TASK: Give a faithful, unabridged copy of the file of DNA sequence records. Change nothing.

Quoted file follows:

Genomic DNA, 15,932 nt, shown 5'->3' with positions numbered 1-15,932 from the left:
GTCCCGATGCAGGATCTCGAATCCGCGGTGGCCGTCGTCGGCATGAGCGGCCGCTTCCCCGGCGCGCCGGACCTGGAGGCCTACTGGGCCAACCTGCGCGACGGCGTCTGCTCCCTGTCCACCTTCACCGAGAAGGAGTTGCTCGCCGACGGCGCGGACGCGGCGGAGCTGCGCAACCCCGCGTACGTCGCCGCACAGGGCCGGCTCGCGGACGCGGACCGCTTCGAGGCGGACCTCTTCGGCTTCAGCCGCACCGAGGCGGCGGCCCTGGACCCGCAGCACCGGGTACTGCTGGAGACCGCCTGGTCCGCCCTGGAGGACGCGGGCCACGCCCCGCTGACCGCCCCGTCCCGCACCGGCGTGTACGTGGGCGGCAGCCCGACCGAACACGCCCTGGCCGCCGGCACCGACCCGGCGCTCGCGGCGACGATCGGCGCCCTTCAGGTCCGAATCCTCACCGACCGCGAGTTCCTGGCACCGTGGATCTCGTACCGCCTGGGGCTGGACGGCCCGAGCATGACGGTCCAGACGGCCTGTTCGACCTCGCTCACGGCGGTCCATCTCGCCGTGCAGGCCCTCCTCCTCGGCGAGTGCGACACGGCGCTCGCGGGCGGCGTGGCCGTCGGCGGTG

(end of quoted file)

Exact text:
Genomic DNA, 15,932 nt, shown 5'->3' with positions numbered 1-15,932 from the left:
GTCCCGATGCAGGATCTCGAATCCGCGGTGGCCGTCGTCGGCATGAGCGGCCGCTTCCCCGGCGCGCCGGACCTGGAGGCCTACTGGGCCAACCTGCGCGACGGCGTCTGCTCCCTGTCCACCTTCACCGAGAAGGAGTTGCTCGCCGACGGCGCGGACGCGGCGGAGCTGCGCAACCCCGCGTACGTCGCCGCACAGGGCCGGCTCGCGGACGCGGACCGCTTCGAGGCGGACCTCTTCGGCTTCAGCCGCACCGAGGCGGCGGCCCTGGACCCGCAGCACCGGGTACTGCTGGAGACCGCCTGGTCCGCCCTGGAGGACGCGGGCCACGCCCCGCTGACCGCCCCGTCCCGCACCGGCGTGTACGTGGGCGGCAGCCCGACCGAACACGCCCTGGCCGCCGGCACCGACCCGGCGCTCGCGGCGACGATCGGCGCCCTTCAGGTCCGAATCCTCACCGACCGCGAGTTCCTGGCACCGTGGATCTCGTACCGCCTGGGGCTGGACGGCCCGAGCATGACGGTCCAGACGGCCTGTTCGACCTCGCTCACGGCGGTCCATCTCGCCGTGCAGGCCCTCCTCCTCGGCGAGTGCGACACGGCGCTCGCGGGCGGCGTGGCCGTCGGCGGTG